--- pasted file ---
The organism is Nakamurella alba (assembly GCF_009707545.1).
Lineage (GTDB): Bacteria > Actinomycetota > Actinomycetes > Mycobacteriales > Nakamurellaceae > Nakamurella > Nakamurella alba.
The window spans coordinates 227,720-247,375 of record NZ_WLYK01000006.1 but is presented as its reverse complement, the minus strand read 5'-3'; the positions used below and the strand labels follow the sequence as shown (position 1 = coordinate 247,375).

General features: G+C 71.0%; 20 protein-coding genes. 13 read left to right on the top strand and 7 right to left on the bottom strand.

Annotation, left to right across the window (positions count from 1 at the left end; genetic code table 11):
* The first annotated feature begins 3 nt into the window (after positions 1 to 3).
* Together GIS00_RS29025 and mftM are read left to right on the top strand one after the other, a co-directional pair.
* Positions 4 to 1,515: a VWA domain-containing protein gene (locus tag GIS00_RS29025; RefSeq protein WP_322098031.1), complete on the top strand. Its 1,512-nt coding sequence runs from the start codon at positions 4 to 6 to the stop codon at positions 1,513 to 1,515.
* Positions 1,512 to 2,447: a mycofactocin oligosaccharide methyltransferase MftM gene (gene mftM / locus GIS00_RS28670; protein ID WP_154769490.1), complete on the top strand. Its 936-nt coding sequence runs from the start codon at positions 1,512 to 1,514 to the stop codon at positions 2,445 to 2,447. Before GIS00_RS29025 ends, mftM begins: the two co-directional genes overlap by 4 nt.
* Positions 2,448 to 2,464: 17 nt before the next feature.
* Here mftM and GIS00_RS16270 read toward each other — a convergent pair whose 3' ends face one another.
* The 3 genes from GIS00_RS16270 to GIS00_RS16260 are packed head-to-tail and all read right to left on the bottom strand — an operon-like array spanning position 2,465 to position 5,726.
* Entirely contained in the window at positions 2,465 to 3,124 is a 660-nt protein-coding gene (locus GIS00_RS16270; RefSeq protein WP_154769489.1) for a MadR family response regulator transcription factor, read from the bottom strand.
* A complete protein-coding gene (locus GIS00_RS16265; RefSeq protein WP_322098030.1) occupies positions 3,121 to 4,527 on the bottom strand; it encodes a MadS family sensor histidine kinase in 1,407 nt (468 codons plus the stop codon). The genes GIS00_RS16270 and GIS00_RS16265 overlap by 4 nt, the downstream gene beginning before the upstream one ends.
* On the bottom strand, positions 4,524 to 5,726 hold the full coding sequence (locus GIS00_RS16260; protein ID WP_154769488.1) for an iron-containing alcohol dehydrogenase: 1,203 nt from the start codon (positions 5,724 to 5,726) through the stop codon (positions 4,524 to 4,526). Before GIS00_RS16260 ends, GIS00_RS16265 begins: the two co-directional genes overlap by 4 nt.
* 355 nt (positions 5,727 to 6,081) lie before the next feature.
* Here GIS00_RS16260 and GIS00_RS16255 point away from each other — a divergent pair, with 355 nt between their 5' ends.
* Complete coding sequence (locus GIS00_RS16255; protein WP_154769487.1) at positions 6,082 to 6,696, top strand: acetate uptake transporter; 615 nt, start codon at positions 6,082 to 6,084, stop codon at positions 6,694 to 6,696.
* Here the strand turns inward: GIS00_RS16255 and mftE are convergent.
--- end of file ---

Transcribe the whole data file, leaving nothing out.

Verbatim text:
The organism is Nakamurella alba (assembly GCF_009707545.1).
Lineage (GTDB): Bacteria > Actinomycetota > Actinomycetes > Mycobacteriales > Nakamurellaceae > Nakamurella > Nakamurella alba.
The window spans coordinates 227,720-247,375 of record NZ_WLYK01000006.1 but is presented as its reverse complement, the minus strand read 5'-3'; the positions used below and the strand labels follow the sequence as shown (position 1 = coordinate 247,375).

General features: G+C 71.0%; 20 protein-coding genes. 13 read left to right on the top strand and 7 right to left on the bottom strand.

Annotation, left to right across the window (positions count from 1 at the left end; genetic code table 11):
* The first annotated feature begins 3 nt into the window (after positions 1 to 3).
* Together GIS00_RS29025 and mftM are read left to right on the top strand one after the other, a co-directional pair.
* Positions 4 to 1,515: a VWA domain-containing protein gene (locus tag GIS00_RS29025; RefSeq protein WP_322098031.1), complete on the top strand. Its 1,512-nt coding sequence runs from the start codon at positions 4 to 6 to the stop codon at positions 1,513 to 1,515.
* Positions 1,512 to 2,447: a mycofactocin oligosaccharide methyltransferase MftM gene (gene mftM / locus GIS00_RS28670; protein ID WP_154769490.1), complete on the top strand. Its 936-nt coding sequence runs from the start codon at positions 1,512 to 1,514 to the stop codon at positions 2,445 to 2,447. Before GIS00_RS29025 ends, mftM begins: the two co-directional genes overlap by 4 nt.
* Positions 2,448 to 2,464: 17 nt before the next feature.
* Here mftM and GIS00_RS16270 read toward each other — a convergent pair whose 3' ends face one another.
* The 3 genes from GIS00_RS16270 to GIS00_RS16260 are packed head-to-tail and all read right to left on the bottom strand — an operon-like array spanning position 2,465 to position 5,726.
* Entirely contained in the window at positions 2,465 to 3,124 is a 660-nt protein-coding gene (locus GIS00_RS16270; RefSeq protein WP_154769489.1) for a MadR family response regulator transcription factor, read from the bottom strand.
* A complete protein-coding gene (locus GIS00_RS16265; RefSeq protein WP_322098030.1) occupies positions 3,121 to 4,527 on the bottom strand; it encodes a MadS family sensor histidine kinase in 1,407 nt (468 codons plus the stop codon). The genes GIS00_RS16270 and GIS00_RS16265 overlap by 4 nt, the downstream gene beginning before the upstream one ends.
* On the bottom strand, positions 4,524 to 5,726 hold the full coding sequence (locus GIS00_RS16260; protein ID WP_154769488.1) for an iron-containing alcohol dehydrogenase: 1,203 nt from the start codon (positions 5,724 to 5,726) through the stop codon (positions 4,524 to 4,526). Before GIS00_RS16260 ends, GIS00_RS16265 begins: the two co-directional genes overlap by 4 nt.
* 355 nt (positions 5,727 to 6,081) lie before the next feature.
* Here GIS00_RS16260 and GIS00_RS16255 point away from each other — a divergent pair, with 355 nt between their 5' ends.
* Complete coding sequence (locus GIS00_RS16255; protein WP_154769487.1) at positions 6,082 to 6,696, top strand: acetate uptake transporter; 615 nt, start codon at positions 6,082 to 6,084, stop codon at positions 6,694 to 6,696.
* Here the strand turns inward: GIS00_RS16255 and mftE are convergent.